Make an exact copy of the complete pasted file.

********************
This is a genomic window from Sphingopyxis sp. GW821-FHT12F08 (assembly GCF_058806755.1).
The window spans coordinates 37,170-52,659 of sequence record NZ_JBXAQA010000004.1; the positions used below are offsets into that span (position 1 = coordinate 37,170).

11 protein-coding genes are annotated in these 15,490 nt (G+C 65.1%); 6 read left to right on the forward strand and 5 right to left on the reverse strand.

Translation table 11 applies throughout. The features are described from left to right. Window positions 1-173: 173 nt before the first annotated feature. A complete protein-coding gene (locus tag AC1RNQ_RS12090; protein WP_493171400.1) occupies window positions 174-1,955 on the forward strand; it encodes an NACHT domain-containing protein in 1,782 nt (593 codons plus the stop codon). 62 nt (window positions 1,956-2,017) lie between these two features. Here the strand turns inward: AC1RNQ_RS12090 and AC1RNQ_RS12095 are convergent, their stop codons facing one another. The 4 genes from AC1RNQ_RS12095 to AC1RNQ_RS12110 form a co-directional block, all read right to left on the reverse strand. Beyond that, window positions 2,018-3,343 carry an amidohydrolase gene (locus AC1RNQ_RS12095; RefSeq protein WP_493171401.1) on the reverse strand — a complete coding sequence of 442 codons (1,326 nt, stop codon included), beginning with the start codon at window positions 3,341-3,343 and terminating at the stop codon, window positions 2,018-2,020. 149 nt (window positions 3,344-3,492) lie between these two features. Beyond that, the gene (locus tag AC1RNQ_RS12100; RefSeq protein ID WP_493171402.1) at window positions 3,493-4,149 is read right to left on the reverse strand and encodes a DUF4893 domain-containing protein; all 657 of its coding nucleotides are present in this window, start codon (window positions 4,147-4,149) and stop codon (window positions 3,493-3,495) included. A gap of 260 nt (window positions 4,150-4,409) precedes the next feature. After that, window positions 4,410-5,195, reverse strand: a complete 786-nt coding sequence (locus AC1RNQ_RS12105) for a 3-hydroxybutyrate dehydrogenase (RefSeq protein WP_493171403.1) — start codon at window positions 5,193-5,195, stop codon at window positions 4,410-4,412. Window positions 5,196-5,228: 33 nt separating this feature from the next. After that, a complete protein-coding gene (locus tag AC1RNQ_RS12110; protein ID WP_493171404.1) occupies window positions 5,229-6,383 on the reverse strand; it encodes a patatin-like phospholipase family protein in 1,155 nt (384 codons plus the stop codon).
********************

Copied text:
This is a genomic window from Sphingopyxis sp. GW821-FHT12F08 (assembly GCF_058806755.1).
The window spans coordinates 37,170-52,659 of sequence record NZ_JBXAQA010000004.1; the positions used below are offsets into that span (position 1 = coordinate 37,170).

11 protein-coding genes are annotated in these 15,490 nt (G+C 65.1%); 6 read left to right on the forward strand and 5 right to left on the reverse strand.

Translation table 11 applies throughout. The features are described from left to right. Window positions 1-173: 173 nt before the first annotated feature. A complete protein-coding gene (locus tag AC1RNQ_RS12090; protein WP_493171400.1) occupies window positions 174-1,955 on the forward strand; it encodes an NACHT domain-containing protein in 1,782 nt (593 codons plus the stop codon). 62 nt (window positions 1,956-2,017) lie between these two features. Here the strand turns inward: AC1RNQ_RS12090 and AC1RNQ_RS12095 are convergent, their stop codons facing one another. The 4 genes from AC1RNQ_RS12095 to AC1RNQ_RS12110 form a co-directional block, all read right to left on the reverse strand. Beyond that, window positions 2,018-3,343 carry an amidohydrolase gene (locus AC1RNQ_RS12095; RefSeq protein WP_493171401.1) on the reverse strand — a complete coding sequence of 442 codons (1,326 nt, stop codon included), beginning with the start codon at window positions 3,341-3,343 and terminating at the stop codon, window positions 2,018-2,020. 149 nt (window positions 3,344-3,492) lie between these two features. Beyond that, the gene (locus tag AC1RNQ_RS12100; RefSeq protein ID WP_493171402.1) at window positions 3,493-4,149 is read right to left on the reverse strand and encodes a DUF4893 domain-containing protein; all 657 of its coding nucleotides are present in this window, start codon (window positions 4,147-4,149) and stop codon (window positions 3,493-3,495) included. A gap of 260 nt (window positions 4,150-4,409) precedes the next feature. After that, window positions 4,410-5,195, reverse strand: a complete 786-nt coding sequence (locus AC1RNQ_RS12105) for a 3-hydroxybutyrate dehydrogenase (RefSeq protein WP_493171403.1) — start codon at window positions 5,193-5,195, stop codon at window positions 4,410-4,412. Window positions 5,196-5,228: 33 nt separating this feature from the next. After that, a complete protein-coding gene (locus tag AC1RNQ_RS12110; protein ID WP_493171404.1) occupies window positions 5,229-6,383 on the reverse strand; it encodes a patatin-like phospholipase family protein in 1,155 nt (384 codons plus the stop codon).